But how many federal dollars are they talking about? A National Public Radio series that aired in October 2011 suggested the state receives $100 million a year to subsidize its foster care program. The Coalition of Sioux Tribes for Children and Families and the Lakota People’s Law Project cited that number in a report to Congress in January.
Danny Sheehan, chief counsel for the Lakota People’s Law Project, a nonprofit that provides expertise to the Lakota about ICWA violations, suspects the amount is at least in the $56 million range.
“Federal money comes in now to the state under various provisions of Title IV of the Social Security Act,” Sheehan said. “Our best estimate is that 56 percent of the children in foster care are Native Americans. So we’re talking about a good percentage of that $56 million.”
You don’t have to go far to find racism. It turns out President Obama’s election was a boon to bigots, as can be seen on the Southern Poverty Law Center’s recently-released “Hate Map.”
In the year before Obama was elected, there were only 888 organized hate groups on record. Although the total number dropped from 1,007 in 2012 to 939 in 2013, that is still a disturbing increase. Black separatists do comprise a small part of this list, of course, but the rest includes a range of white supremacists (the Ku Klux Klan, Neo-Nazis, White Nationalists, Racist Skinheads, Neo-Confederates) and Christian Identity movements. It should be noted that there is a heavy concentration of these groups below the Mason-Dixon Line, although California technically has more than any other state.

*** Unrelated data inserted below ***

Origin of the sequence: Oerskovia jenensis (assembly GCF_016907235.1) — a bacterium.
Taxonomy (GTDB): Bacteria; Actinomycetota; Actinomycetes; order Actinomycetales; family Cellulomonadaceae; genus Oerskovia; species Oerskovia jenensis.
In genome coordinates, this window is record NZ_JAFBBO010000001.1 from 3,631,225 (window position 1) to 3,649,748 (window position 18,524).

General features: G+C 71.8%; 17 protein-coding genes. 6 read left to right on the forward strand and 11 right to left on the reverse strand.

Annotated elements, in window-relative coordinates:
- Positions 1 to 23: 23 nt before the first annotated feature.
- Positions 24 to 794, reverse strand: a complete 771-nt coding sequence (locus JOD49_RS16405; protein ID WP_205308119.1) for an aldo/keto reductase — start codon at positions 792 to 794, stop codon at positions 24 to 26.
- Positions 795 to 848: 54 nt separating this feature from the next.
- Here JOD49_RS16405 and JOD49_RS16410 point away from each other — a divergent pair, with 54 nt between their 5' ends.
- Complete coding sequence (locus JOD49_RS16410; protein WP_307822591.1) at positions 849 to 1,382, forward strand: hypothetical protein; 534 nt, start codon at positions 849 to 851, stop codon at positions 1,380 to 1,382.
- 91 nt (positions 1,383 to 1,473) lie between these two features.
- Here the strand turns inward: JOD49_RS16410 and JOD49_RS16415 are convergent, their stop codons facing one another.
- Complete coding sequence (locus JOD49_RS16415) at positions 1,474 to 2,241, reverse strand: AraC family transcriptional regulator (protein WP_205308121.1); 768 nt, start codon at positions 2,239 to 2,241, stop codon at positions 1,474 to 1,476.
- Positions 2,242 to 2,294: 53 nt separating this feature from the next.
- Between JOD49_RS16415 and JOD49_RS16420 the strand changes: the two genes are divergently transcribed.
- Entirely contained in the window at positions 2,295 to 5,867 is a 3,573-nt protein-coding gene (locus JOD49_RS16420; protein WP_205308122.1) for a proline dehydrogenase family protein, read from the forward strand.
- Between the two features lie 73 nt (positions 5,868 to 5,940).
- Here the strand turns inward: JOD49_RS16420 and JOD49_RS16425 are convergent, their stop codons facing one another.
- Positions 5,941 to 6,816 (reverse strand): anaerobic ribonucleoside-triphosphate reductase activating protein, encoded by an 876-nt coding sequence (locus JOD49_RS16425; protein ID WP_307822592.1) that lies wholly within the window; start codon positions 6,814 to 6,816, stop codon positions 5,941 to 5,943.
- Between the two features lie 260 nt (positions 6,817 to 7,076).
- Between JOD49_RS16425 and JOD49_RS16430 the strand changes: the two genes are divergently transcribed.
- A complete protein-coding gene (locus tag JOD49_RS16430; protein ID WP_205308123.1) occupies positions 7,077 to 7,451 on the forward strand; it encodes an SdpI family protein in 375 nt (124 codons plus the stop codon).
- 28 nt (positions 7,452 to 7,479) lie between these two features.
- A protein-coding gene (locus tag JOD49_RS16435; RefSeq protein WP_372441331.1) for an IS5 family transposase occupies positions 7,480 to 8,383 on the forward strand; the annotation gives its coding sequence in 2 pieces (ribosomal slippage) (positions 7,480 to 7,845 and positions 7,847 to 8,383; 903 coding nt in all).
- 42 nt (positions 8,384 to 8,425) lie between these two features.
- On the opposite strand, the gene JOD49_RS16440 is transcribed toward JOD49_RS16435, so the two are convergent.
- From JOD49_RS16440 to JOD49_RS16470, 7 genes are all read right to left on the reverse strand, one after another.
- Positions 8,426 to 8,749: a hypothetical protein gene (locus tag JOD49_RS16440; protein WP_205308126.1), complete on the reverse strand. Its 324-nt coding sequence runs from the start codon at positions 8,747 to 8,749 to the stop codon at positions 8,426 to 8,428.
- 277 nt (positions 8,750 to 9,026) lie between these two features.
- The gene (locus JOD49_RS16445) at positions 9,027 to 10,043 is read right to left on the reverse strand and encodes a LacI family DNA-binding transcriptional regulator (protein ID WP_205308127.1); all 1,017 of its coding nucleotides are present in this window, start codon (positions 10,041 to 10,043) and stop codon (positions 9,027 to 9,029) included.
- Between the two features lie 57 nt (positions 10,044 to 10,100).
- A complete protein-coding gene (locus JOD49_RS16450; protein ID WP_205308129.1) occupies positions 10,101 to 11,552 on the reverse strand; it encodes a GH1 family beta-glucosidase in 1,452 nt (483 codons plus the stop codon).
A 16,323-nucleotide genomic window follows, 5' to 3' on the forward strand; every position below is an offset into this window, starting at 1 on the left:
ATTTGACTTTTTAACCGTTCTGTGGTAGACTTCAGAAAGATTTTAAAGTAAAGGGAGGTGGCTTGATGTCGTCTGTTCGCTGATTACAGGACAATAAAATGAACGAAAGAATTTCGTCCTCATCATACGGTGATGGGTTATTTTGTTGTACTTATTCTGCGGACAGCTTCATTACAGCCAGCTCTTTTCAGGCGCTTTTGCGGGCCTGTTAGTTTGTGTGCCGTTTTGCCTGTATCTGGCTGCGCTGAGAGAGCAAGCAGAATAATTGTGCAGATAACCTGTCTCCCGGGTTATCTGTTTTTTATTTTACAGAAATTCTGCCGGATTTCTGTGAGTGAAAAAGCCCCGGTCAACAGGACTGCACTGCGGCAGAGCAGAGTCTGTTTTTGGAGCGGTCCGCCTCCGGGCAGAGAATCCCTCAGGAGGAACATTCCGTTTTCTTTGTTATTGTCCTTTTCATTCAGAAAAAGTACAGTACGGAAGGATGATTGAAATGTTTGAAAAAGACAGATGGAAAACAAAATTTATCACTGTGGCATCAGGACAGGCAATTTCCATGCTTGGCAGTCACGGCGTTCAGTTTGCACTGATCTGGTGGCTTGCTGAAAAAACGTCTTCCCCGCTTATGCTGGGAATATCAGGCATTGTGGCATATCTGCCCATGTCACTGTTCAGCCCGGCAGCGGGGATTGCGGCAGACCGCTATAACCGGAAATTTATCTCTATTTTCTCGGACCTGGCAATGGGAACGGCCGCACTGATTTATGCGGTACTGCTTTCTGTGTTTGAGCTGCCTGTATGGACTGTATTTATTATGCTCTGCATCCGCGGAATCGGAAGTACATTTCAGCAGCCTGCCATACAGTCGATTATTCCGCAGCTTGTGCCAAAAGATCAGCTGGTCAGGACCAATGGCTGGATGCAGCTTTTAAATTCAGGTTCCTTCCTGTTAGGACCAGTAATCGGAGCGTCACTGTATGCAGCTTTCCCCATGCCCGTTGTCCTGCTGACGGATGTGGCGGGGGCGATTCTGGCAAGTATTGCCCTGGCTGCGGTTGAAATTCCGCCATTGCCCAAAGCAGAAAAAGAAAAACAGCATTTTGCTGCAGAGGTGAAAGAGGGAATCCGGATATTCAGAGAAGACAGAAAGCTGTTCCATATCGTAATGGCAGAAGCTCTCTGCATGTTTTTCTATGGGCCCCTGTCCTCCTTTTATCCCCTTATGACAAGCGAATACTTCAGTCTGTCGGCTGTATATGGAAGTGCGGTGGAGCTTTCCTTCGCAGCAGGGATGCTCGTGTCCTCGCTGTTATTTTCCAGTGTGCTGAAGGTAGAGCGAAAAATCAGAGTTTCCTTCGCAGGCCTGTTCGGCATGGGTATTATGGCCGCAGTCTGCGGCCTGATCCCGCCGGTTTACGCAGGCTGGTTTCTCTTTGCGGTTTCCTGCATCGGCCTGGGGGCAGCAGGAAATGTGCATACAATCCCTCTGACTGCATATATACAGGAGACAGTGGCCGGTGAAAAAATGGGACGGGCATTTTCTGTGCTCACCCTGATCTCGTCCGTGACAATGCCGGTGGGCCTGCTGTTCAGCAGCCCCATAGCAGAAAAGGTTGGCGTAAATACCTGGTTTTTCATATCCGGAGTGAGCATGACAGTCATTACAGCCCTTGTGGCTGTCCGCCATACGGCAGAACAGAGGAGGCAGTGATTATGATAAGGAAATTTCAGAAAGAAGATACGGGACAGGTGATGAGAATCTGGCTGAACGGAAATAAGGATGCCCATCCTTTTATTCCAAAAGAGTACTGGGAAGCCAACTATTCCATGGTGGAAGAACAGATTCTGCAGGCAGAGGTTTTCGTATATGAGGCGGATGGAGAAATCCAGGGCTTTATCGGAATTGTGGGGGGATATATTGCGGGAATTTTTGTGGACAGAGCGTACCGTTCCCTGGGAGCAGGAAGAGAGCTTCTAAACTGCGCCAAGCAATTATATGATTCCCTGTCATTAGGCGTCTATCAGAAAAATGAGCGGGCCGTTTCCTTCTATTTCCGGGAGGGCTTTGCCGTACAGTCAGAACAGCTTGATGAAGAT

Since the vast majority of America’s affiliated hate parties promote a white racist ideology, it’s helpful to briefly explore the history of those groups.
Usually, you only see the term “private re-homing” on message boards where pet owners seek new caretakers for unwanted animals. But, Reuters reports, there’s a far more sinister context for the phrase—on another, scarily similar network of online bulletin boards where desperate parents advertise and abandon children they regret adopting from overseas.
Through Yahoo and Facebook groups, parents and others advertise the unwanted children and then pass them to strangers with little or no government scrutiny, sometimes illegally, a Reuters investigation has found. It is a largely lawless marketplace. Often, the children are treated as chattel, and the needs of parents are put ahead of the welfare of the orphans they brought to America.
According to Reuters, over the course of five years a Yahoo message board called Adopting-from-Disruption (failed adoptions are sometimes referred to as “disrupted”) featured an new ad for a child about once a week. At least 70 percent of kids advertised there had been adopted from overseas, including countries such as Russia, China, Ethiopia and the Ukraine. Most ranged from ages 6 to 14.
The solicitations bear a “striking” resemblance to the way owners would describe an unwanted pet:
“Born in October of 2000 – this handsome boy, ‘Rick’ was placed from India a year ago and is obedient and eager to please,” one ad for a child read.
A woman who said she is from Nebraska offered an 11-year-old boy she had adopted from Guatemala. “I am totally ashamed to say it but we do truly hate this boy!” she wrote in a July 2012 post.
Another parent advertised a child days after bringing her to America. “We adopted an 8-year-old girl from China… Unfortunately, We are now struggling having been home for 5 days.” The parent asked that others share the ad “with anyone you think may be interested.”
After Reuters informed Yahoo of the message board, the company swiftly shut it down, along with five other groups. Reuters said a similar Facebook group called “Way Stations of Love” was still active, although it’s no longer searchable on the social network. A Facebook spokesperson initially defended the group to Reuters, explaining “that the Internet is a reflection of society, and people are using it for all kinds of communications and to tackle all sorts of problems, including very complicated issues such as this one.”